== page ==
Why is it that so many of us neglect or forget our friends when we get into a relationship? Whether it’s the quality or the intensity of our friendships that change, we often see friends less frequently, or we no longer make new friends when we’re involved in a serious romantic relationship.
Relationships Change Us
Granted, being in a relationship changes things. People’s interests can sometimes change. Our needs are not the same. We may not want to go out partying or socializing as much, or our reasons for socializing may change. In the beginning of a relationship, many couples withdraw from friends to be able to spend more time with each other. While these changes are understandable, and may even serve an important function in the beginning stages of a relationship, if a couple remains isolated for too long problems usually arise. People start to feel isolated, miss their independence, and often misinterpret this to mean that there is something wrong with the relationship, when all they need is more independence.
Do You Still Need Friends?
Some people in relationships say they no longer need separate time with friends. They prefer to socialize with other couples and have only mutual friends. Some feel that their partners meet all of their emotional needs, so why have other close relationships. Others feel that their work and relationship take all of their emotional energy, and they have little left for friends. Some people avoid independent activities because they worry that they would be tempted to stray.
Relationships often lead to changes in priorities, interests, friendships, and social activities, and this is to be expected. However, relationships do not eliminate our need to meet new people, to get together with friends on our own, to feel close to and have fun with other people — to be independent without the relationship being threatened.
Why Does Independence Feel Like a Threat?
Some gay men and lesbians in monogamous relationships are convinced that other people are a threat to their relationship. Those with more open relationships can also feel concerned that other friendships may threaten their relationship. Ask yourself the following questions:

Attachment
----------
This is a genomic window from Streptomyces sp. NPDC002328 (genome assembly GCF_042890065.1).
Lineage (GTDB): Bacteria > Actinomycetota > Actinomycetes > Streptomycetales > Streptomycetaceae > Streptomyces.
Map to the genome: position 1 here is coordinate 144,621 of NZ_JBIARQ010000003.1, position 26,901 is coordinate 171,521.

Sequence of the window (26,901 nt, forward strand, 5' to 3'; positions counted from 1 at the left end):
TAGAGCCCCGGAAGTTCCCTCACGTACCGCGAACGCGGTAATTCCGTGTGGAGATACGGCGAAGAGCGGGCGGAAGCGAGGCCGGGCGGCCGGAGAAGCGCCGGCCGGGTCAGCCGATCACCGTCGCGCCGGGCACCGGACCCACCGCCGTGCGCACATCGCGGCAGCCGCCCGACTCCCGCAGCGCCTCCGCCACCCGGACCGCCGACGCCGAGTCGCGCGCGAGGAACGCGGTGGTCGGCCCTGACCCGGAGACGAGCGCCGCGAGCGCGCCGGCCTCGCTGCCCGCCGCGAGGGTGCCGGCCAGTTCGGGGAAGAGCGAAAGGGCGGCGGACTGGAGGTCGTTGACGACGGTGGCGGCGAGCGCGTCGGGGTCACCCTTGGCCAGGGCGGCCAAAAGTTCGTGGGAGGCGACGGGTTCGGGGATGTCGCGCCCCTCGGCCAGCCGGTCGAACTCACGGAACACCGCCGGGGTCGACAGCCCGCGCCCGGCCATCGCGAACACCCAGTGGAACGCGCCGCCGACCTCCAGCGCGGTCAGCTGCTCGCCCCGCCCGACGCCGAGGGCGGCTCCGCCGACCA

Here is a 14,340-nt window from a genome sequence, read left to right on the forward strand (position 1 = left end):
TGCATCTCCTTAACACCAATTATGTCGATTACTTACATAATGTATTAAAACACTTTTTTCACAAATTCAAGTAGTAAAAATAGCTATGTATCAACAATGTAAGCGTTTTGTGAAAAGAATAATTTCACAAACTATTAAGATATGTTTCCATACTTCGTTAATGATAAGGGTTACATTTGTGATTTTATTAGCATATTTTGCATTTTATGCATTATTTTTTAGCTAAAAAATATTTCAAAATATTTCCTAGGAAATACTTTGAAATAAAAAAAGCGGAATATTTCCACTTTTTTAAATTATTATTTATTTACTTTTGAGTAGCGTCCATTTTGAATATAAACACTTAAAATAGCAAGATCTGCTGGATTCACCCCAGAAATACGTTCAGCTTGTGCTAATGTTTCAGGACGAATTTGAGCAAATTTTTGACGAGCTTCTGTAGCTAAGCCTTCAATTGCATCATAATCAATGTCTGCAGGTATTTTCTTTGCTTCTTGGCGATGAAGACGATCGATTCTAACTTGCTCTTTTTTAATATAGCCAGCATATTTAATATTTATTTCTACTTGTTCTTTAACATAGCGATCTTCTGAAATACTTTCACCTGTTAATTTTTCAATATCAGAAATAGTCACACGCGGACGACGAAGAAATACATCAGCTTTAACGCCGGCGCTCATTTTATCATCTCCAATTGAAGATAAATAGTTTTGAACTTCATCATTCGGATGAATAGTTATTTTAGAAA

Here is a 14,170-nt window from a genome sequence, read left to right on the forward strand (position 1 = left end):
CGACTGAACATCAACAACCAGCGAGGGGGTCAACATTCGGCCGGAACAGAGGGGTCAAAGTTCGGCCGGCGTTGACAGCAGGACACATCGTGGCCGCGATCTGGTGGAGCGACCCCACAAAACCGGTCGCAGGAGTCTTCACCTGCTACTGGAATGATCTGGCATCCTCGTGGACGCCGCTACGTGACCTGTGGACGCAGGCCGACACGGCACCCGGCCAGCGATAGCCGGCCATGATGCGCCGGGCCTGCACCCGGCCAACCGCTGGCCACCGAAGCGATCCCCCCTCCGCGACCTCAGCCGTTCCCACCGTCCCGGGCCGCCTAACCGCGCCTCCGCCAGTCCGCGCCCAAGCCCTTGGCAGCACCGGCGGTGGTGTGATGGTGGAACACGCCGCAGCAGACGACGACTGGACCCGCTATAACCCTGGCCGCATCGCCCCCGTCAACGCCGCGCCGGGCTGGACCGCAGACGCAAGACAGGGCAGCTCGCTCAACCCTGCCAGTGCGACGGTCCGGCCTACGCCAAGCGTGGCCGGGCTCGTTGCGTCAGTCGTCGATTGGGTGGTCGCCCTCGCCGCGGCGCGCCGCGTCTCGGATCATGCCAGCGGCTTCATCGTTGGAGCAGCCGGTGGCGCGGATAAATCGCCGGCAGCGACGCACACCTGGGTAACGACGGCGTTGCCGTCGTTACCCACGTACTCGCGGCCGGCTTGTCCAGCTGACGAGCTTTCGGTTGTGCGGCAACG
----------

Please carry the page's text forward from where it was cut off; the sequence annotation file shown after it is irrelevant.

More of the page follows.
Are you afraid that if your partner goes out socializing that they may have sex with someone else, and eventually leave you?
· Do you always want to be included when your partner goes out with friends?
· Do you have trouble understanding why your partner would want time alone with friends?
· Do you not trust others to respect your relationship boundaries? If you are in a monogamous relationship, are you worried some people may come on to your partner?
Do You Trust Your Partner
If you trust your partner and feel secure about yourself and in your relationship, it probably would not bother you when your lover sees friends, or when someone flirts with her/him/them. It could feel disrespectful if someone comes on to your partner, but it won’t be a big issue for you because you trust your partner to handle it well.
If you feel insecure about yourself or your relationship, or you don’t trust your partner, it may feel threatening when your partner goes out with friends. There are many reasons why people feel insecure, and lesbians and gay men have the added burden of heterosexism and homophobia to contend with. It is very hard to feel secure in a world that denigrates our sexuality and relationships — a world in which many are forced to hide their love and are even killed for being gay. Lesbian and gay relationships often receive little or no support, sometimes even our own community isn’t supportive.
Other reasons for feeling insecure include hurtful experiences in childhood and past relationships. If your feelings of insecurity predate your relationship, you may want to see a counselor rather than have them interfere in your relationship.
If your relationship is going through a difficult time, that can lead to insecurity. You may want to try couples counseling. You may also find keeping a journal, talking to friends and your partner, and reading relevant books helpful.
Whatever the source of your insecurity, it’s important to look at the deeper issue, and not get stuck on the events that trigger your insecurity. If you focus on your partner seeing friends when that’s not the deeper issue, you will only end up alienating her/him/them.
If you don’t trust your partner, you may want to talk to her/him/them about that, and see how you feel about her/his/their response. An important question is whether or not your partner has given you reasons to not trust her/him/them. It’s really important to distinguish between any fears coming from your past, and fears arising from untrustworthy behavior on the part of your lover.